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Same-Sex marriage and employee benefits in Minnesota

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in Employee Benefits Program,Employment Law,Human Resources

In light of the recent California Supreme Court ruling allowing same-sex marriages in that state and legislation in Massachusetts that, in effect, legalizes same-sex marriages, Minnesota employers may wonder whether they now must provide benefits to same-sex partners of employees who were married in those two states.

For employers that don’t have employees working in California or Massachusetts—or that are not registered to do business in those states—the short answer seems to be no.

This is a controversial and emerging area of the law, however, so employers will want to stay tuned to this issue to ensure they understand developments.

Marriage in Minnesota

Minnesota law currently defines marriage as “a civil contract between a man and a woman.” It prohibits “a marriage between persons of the same sex.” In addition, under Minnesota law, “A marriage entered into by persons of the same sex, either under common law or statute, that is recognized by another state or foreign jurisdiction is void in this state and contractual rights granted by virtue of the marriage or its termination are unenforceable in this state.”

Although the Full Faith and Credit Clause of the U.S. Constitution generally requires states to recognize marriages performed in other states, states are not required to do so if the marriage violates a strong public policy of the state. Because of the Minnesota statutes quoted above, it seems unlikely that a court would require Minnesota to recognize same-sex marriages entered into in other states.

On the other hand, Minnesota’s refusal to recognize same-sex marriages performed in other states could be subject to a legal challenge in coming years. Until a court issues a decision, there is no legal certainty regarding the constitutionality of Minnesota’s refusal to recognize same-sex marriages performed in other states.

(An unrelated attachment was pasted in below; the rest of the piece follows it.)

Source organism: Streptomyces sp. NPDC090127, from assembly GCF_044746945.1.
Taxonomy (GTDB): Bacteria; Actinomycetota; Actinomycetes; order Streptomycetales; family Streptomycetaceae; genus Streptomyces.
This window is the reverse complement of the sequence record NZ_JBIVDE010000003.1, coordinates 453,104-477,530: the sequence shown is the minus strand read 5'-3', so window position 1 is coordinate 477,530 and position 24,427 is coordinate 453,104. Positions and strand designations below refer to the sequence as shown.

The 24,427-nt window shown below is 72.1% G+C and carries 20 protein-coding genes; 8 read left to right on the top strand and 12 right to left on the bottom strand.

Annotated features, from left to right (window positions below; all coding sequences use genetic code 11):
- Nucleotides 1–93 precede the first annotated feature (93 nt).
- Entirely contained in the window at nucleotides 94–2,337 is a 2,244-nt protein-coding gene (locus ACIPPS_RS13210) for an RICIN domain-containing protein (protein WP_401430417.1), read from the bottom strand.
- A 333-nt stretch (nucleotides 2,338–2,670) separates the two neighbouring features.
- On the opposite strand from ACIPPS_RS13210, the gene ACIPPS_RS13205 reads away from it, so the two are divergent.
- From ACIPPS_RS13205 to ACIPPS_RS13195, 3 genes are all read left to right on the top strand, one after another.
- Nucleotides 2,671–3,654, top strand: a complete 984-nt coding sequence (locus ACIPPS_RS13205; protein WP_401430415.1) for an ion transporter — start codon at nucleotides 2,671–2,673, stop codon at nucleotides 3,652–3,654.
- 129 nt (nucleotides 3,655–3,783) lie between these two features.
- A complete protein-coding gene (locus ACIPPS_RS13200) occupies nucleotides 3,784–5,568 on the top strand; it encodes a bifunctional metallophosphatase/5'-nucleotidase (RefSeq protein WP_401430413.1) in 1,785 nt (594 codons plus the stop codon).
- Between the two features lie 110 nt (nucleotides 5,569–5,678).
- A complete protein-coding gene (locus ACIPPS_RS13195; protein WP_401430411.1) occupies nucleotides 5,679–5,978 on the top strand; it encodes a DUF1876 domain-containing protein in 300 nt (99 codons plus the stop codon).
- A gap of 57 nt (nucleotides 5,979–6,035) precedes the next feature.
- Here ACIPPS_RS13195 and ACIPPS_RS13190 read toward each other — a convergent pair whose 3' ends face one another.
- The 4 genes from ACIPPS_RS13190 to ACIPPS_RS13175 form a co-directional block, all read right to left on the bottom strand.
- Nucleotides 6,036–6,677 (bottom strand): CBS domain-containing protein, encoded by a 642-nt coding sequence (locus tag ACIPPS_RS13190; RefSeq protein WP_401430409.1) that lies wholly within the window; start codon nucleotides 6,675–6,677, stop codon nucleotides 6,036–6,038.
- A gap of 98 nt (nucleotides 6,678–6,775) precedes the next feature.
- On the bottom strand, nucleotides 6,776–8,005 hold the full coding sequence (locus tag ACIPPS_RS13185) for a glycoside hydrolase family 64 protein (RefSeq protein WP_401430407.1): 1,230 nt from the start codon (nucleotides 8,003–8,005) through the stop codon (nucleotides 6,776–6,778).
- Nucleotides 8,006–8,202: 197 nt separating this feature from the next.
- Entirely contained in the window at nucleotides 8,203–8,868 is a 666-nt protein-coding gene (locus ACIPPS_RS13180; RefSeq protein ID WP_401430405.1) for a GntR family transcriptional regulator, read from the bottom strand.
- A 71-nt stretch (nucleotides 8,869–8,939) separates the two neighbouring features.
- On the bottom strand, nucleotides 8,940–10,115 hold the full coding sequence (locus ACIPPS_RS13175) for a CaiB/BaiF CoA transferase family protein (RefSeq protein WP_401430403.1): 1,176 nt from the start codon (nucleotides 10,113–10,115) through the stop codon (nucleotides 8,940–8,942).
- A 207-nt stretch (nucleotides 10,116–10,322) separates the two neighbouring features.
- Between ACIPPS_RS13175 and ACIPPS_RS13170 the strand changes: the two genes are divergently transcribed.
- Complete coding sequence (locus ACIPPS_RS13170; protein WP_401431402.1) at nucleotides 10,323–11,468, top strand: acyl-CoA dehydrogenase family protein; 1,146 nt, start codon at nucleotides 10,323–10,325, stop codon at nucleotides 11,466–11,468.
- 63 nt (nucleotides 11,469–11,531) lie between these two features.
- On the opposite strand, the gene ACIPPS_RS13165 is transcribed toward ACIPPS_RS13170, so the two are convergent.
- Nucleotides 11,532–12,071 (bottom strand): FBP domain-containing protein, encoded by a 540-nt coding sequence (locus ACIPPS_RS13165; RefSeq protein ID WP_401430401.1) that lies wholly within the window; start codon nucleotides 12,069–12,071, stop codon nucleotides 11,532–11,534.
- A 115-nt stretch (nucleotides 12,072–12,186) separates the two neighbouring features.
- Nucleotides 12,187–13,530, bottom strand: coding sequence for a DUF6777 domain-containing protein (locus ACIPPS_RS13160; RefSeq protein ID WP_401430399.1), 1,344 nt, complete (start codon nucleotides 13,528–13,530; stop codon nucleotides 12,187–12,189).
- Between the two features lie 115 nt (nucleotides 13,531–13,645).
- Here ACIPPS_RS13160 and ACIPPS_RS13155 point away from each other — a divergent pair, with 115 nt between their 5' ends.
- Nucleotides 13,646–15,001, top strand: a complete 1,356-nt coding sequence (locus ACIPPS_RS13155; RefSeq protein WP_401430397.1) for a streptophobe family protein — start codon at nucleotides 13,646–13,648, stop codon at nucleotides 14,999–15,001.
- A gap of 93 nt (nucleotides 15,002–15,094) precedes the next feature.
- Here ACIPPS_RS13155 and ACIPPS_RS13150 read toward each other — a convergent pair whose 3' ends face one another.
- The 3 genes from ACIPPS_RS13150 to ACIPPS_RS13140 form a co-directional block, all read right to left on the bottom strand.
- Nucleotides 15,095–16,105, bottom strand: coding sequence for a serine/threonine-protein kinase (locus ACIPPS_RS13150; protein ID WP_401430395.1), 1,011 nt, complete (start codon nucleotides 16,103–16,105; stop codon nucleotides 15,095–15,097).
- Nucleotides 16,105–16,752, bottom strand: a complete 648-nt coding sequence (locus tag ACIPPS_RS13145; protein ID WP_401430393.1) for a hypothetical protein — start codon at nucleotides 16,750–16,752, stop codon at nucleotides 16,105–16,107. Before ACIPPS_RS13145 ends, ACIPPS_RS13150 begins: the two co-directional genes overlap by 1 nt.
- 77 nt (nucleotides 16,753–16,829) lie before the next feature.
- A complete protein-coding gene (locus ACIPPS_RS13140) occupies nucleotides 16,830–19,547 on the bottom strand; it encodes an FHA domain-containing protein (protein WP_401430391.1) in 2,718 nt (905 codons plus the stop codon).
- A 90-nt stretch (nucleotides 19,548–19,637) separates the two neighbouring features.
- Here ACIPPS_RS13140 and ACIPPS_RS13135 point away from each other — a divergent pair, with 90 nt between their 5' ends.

The Minnesota Human Rights Act (MHRA) prohibits employers from discriminating on the basis of sexual orientation. However, under current Minnesota law, it is unlikely that a Minnesota court would find that the MHRA requires employers to offer benefits to same-sex married couples, because such marriages are not recognized under Minnesota law.

In fact, in Lilly v. City of Minneapolis, the Minnesota Court of Appeals held that the MHRA does not require employers to offer domestic-partner benefits.

Handling benefits questions

Private-sector Minnesota employers may choose to offer domestic-partner benefits. Although Minnesota law does not require employers to recognize same-sex marriage, an employee’s rights to benefits are contractual. That means employers should check the terms of their benefits plans to ensure that the language is consistent with their intent to offer or not offer benefits to same-sex married couples.

For example, if a benefit plan defines “marriage” as a “marriage legally entered into in any state,” it is possible that a court could find that the language of the plan requires the employer to provide benefits to a same-sex spouse as a matter of contract, even if that was not the employer’s intent.    

If employees ask employers about benefits for same-sex married couples, they should respond truthfully but cautiously: State whether such benefits are available under the company’s benefits plans, but avoid sharing personal views on homosexuality or same-sex marriage.

For example, an employer that does not offer domestic-partner benefits may say, “Benefits are currently available only to spouses of employees who are legally married under Minnesota law. Because Minnesota law does not recognize same-sex marriages performed in other states, benefits under our plans are not available to same-sex spouses.”

Avoid making statements that could be seen as evidence of discrimination on the basis of sexual orientation.

Keep in mind that if an employee questions the lawfulness of an employer’s decision not to offer benefits to same-sex spouses, that challenge may constitute “protected activity” under Minnesota’s whistle-blower statute or the MHRA. Therefore, employers should ensure that employees who question such decisions do not experience retaliation.

Final note: Minnesota employers that have employees in California or Massachusetts—or that are registered to do business in California or Massachusetts—may be affected by those states’ recognition of same-sex marriages. Check with legal counsel for answers to specific questions, including those involving taxation of benefits. 

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